Objective Liver resection (LR) and living-donor liver transplantation (LDLT) are considered the two potentially curative treatments for hepatocellular carcinoma (HCC). The aim of this study was to investigate whether there is a difference in the oncologic outcomes between LR and LDLT according to tumor biology. Methods Patients (137 LDLTs and 199 LRs) were stratified into four groups by tumor biology according to the number of risk factors for recurrence (preoperative alpha-fetoprotein >200 ng/mL, Edmonson grade 3 or 4, tumor size >3 cm, and presence of microvascular invasion). Results In the favorable tumor biology patients (groups I and II), there was a significantly worse recurrence-free survival rate in those patients who underwent LR compared to those who underwent LDLT (group I, P = .002; group II, P = .001). The overall survival rates in the LR and LDLT groups were not different (group I, P = .798; group II, P = .981). In the poor tumor biology patients (groups III and IV), there was no significant difference between the two groups in terms of recurrence-free survival rate (group III, P = .342; group IV, P = .616). The LDLT group showed a significantly lower overall survival rate (group III, P = .001; group IV, P = .025). Conclusions Primary LDLT should not be recommended in early stage HCC patients with poor tumor biology because of lower survival rates and a high chance of HCC recurrence.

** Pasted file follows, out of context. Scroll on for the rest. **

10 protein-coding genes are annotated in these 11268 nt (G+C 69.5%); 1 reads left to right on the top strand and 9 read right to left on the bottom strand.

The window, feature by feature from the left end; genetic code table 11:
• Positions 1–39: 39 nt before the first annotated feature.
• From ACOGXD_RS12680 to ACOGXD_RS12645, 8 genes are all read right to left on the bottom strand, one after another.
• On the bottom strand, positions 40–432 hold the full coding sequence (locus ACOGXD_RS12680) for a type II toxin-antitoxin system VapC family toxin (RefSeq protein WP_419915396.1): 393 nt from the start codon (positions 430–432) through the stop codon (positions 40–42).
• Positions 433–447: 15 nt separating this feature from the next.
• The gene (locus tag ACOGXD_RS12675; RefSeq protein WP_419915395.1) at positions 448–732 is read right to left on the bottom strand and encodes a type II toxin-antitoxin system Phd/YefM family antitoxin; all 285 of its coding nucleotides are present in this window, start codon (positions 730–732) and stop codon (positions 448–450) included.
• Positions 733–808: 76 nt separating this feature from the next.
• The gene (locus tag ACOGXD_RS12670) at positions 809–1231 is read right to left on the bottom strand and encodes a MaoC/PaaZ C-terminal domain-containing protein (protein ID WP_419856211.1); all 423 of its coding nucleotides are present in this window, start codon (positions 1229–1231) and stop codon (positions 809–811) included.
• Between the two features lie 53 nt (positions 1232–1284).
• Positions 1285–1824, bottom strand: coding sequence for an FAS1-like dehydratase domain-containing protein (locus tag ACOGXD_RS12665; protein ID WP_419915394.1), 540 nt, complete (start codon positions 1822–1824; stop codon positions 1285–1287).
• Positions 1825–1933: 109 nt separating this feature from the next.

|Number of pages||6|
|State||Published - Jun 2017|